I’ve got to be crazy – I’m leaving Seattle to move to Mexico City so my husband can be with his 10 year old daughter. Okay, so it’s just the next adventure in the series of bizarre things I’ve done in my life. This might be the craziest, though, I mean, moving to an entirely different country? Where a policeman has already robbed me ?! Sounds crazy to me…

I was telling my dentist last night (Hi, Barry) about the cop in Toluca that accosted us when we broke the PREMIER RULE about driving in Mexico (NEVER NEVER NEVER drive at night) and after thinking something like Holy Shit but saying something much more discreet, he said something like, You need to keep us posted on your adventures.

Well, it was about the thousandth time I’d heard that, so I decided to join the ranks of bloggers – because, frankly, I tell these stories to many different people, I forget who I’ve told what to, and I hate repeating myself (I may be crazy, but I am definitely not senile, so this repeating myself thing is getting old).

I’m starting with this short post and will get back to you with the full story about the robber cop and, if the film comes out good, the photo of his evil sidekick that my husband snuck out and took while I was arguing with the first cop . . . god I’m shaking just remembering again, will that ever not happen? Well, anyway, complete coverage and photos to follow . . .


July 2006 – RV to Mexico

Well, we made it to Mexico with lots of great adventures and only minor difficulties. The US part of our trip was a real preparation for Mexico. And the people we were fortunate enough to meet personally both north and south of the border were all charming and helpful.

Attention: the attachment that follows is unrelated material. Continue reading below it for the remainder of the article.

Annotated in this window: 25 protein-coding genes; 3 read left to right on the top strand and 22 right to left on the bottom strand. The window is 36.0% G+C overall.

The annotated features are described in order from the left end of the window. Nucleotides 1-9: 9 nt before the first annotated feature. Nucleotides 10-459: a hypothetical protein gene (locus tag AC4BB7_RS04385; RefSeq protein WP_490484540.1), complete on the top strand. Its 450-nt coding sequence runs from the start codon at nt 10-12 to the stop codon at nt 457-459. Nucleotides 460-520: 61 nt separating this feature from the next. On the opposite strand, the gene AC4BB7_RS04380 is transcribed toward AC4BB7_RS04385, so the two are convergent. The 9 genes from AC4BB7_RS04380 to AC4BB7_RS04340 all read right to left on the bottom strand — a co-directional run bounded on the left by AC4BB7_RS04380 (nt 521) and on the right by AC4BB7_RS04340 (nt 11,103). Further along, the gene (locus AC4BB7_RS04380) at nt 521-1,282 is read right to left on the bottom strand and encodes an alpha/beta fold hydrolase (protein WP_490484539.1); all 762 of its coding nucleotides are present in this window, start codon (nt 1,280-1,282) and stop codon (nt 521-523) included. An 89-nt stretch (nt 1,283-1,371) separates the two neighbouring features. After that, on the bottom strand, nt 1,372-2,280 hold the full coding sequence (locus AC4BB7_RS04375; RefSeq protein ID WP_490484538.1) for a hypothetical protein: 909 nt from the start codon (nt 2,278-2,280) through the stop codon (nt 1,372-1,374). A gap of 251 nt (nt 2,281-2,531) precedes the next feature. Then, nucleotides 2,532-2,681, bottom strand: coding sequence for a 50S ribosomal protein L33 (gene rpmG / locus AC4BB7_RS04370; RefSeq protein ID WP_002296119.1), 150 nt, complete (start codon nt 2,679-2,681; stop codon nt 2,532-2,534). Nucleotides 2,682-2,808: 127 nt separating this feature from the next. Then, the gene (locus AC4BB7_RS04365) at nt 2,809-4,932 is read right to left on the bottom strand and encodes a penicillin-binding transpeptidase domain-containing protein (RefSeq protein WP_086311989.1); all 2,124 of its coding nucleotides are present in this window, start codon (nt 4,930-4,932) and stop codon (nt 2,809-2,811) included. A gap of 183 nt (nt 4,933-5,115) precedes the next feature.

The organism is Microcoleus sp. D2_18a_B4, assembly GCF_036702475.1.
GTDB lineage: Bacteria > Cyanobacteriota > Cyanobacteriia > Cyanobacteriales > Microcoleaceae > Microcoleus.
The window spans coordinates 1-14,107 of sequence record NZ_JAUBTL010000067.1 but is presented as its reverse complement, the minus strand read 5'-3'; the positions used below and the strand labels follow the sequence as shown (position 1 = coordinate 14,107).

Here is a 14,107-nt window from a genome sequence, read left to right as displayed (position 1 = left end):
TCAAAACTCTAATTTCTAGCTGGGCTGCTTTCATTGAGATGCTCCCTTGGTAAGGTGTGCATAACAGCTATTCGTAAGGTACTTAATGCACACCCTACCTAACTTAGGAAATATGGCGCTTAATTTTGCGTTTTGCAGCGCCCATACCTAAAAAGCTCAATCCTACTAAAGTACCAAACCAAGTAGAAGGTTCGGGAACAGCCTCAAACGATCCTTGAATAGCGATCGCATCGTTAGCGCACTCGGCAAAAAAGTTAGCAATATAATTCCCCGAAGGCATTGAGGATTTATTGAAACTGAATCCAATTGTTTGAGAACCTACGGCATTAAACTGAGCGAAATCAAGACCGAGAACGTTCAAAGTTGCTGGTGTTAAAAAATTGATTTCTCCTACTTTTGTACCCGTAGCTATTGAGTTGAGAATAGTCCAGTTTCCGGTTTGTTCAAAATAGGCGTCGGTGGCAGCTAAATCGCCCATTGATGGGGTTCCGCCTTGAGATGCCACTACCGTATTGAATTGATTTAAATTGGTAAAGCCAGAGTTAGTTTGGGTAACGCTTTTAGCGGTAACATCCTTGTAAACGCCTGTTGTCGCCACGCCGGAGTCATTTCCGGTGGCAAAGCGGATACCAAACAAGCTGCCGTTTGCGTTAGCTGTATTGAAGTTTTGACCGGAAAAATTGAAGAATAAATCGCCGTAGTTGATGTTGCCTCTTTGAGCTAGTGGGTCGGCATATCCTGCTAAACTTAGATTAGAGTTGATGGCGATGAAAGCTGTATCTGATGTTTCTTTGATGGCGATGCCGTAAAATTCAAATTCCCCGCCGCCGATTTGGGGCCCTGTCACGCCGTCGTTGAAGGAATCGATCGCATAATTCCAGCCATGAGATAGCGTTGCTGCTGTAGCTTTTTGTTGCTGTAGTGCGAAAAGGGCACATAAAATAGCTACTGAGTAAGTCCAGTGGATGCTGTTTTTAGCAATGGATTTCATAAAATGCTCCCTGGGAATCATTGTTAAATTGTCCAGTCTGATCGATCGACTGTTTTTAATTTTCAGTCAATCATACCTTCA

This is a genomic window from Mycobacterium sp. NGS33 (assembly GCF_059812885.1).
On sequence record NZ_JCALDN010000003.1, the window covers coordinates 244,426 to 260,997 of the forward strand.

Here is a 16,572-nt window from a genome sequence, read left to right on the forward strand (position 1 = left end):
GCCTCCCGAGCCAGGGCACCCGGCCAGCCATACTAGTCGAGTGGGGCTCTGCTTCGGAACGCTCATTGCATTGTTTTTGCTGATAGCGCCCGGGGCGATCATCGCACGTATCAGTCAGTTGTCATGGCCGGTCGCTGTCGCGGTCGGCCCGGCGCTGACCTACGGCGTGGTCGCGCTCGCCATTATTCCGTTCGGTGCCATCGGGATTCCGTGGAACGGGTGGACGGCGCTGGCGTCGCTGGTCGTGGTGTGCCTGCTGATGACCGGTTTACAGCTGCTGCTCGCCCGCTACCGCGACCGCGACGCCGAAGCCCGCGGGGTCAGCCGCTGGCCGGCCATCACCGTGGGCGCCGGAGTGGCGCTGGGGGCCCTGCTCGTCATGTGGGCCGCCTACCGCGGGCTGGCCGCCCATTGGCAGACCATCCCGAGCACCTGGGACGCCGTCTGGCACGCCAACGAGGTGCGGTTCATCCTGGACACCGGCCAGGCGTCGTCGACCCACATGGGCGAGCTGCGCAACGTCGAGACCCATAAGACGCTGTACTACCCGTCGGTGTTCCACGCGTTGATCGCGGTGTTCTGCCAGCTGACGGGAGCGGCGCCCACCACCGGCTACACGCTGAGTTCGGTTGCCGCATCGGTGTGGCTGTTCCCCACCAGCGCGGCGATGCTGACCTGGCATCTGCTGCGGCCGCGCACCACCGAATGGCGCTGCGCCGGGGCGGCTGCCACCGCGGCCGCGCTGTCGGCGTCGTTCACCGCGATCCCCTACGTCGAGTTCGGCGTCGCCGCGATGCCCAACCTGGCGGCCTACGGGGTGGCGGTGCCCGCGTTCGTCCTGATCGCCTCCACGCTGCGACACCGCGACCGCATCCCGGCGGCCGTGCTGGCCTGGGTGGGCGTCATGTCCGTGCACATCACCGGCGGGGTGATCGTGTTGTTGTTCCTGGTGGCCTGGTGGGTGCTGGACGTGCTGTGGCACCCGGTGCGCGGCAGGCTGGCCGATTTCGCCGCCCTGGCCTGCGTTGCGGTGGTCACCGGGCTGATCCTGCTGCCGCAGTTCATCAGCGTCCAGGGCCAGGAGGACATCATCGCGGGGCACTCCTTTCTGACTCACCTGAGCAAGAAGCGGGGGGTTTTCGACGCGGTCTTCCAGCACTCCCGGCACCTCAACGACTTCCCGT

We only had two unpleasant experiences, really. In Utah one of the workers at the oil change shop stole our iPod (fortunately the boss sent another worker on a search and he found it in the group’s clean uniform closet). Be sure, if you ever come to Mexico, to remember that the cardinal rule of “NEVER drive at night” is written in stone for a reason. The real thieves there carry pistols, nightsticks and badges – I´ll leave it at that. 

We had a great time in Idaho with Becky and John at their ranchito on the river with its own private hot springs. John took Miguel fishing and later helped him fix some perforated plumbing in the motorhome (caused by a careless carpet layer who assured us he had carpeted many an RV). Becky and I hung out reminiscing and cooking. It was a great start to the trip.

On our night drive into Utah, Miguel saw a big comet fall into the Wasatch mountains, but the trip was otherwise uneventful. We spent a wonderful day with Charlie and Cody and Liam in West Jordan. We spent the morning lazing in their sunny back yard. Then they took us hiking around a lake in the mountains just west of Salt Lake City. We ended the evening by putting on temporary dragonfly tatoos and posing for pictures (which I’ll post here as soon as I find the discs).